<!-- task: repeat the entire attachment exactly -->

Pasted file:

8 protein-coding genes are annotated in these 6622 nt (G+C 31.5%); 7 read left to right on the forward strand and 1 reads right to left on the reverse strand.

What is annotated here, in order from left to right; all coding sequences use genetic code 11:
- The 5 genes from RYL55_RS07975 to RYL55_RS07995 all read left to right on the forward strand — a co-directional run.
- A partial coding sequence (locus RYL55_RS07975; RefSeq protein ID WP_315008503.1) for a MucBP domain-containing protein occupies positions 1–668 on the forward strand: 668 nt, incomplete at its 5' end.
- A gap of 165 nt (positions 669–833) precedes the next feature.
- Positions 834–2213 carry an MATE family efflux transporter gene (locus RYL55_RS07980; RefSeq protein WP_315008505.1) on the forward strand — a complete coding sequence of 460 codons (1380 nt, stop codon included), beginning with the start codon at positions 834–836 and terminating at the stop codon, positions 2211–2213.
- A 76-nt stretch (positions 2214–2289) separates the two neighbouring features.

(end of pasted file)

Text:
8 protein-coding genes are annotated in these 6622 nt (G+C 31.5%); 7 read left to right on the forward strand and 1 reads right to left on the reverse strand.

What is annotated here, in order from left to right; all coding sequences use genetic code 11:
- The 5 genes from RYL55_RS07975 to RYL55_RS07995 all read left to right on the forward strand — a co-directional run.
- A partial coding sequence (locus RYL55_RS07975; RefSeq protein ID WP_315008503.1) for a MucBP domain-containing protein occupies positions 1–668 on the forward strand: 668 nt, incomplete at its 5' end.
- A gap of 165 nt (positions 669–833) precedes the next feature.
- Positions 834–2213 carry an MATE family efflux transporter gene (locus RYL55_RS07980; RefSeq protein WP_315008505.1) on the forward strand — a complete coding sequence of 460 codons (1380 nt, stop codon included), beginning with the start codon at positions 834–836 and terminating at the stop codon, positions 2211–2213.
- A 76-nt stretch (positions 2214–2289) separates the two neighbouring features.